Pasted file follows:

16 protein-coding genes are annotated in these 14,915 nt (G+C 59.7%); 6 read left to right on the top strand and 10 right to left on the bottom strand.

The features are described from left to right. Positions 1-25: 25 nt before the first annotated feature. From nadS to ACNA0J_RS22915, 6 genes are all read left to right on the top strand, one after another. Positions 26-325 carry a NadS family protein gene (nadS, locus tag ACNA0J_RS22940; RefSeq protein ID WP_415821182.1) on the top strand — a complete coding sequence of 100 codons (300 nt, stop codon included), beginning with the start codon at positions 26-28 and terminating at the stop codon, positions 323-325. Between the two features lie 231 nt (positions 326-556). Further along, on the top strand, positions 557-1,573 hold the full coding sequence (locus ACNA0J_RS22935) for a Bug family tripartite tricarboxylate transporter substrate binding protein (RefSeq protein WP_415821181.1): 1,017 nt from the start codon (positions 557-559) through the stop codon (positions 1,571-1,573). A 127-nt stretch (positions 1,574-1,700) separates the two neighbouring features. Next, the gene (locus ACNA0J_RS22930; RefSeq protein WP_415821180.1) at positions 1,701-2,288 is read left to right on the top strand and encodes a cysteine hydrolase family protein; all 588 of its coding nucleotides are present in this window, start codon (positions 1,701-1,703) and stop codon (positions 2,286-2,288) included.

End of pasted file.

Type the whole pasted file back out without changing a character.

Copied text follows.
16 protein-coding genes are annotated in these 14,915 nt (G+C 59.7%); 6 read left to right on the top strand and 10 right to left on the bottom strand.

The features are described from left to right. Positions 1-25: 25 nt before the first annotated feature. From nadS to ACNA0J_RS22915, 6 genes are all read left to right on the top strand, one after another. Positions 26-325 carry a NadS family protein gene (nadS, locus tag ACNA0J_RS22940; RefSeq protein ID WP_415821182.1) on the top strand — a complete coding sequence of 100 codons (300 nt, stop codon included), beginning with the start codon at positions 26-28 and terminating at the stop codon, positions 323-325. Between the two features lie 231 nt (positions 326-556). Further along, on the top strand, positions 557-1,573 hold the full coding sequence (locus ACNA0J_RS22935) for a Bug family tripartite tricarboxylate transporter substrate binding protein (RefSeq protein WP_415821181.1): 1,017 nt from the start codon (positions 557-559) through the stop codon (positions 1,571-1,573). A 127-nt stretch (positions 1,574-1,700) separates the two neighbouring features. Next, the gene (locus ACNA0J_RS22930; RefSeq protein WP_415821180.1) at positions 1,701-2,288 is read left to right on the top strand and encodes a cysteine hydrolase family protein; all 588 of its coding nucleotides are present in this window, start codon (positions 1,701-1,703) and stop codon (positions 2,286-2,288) included.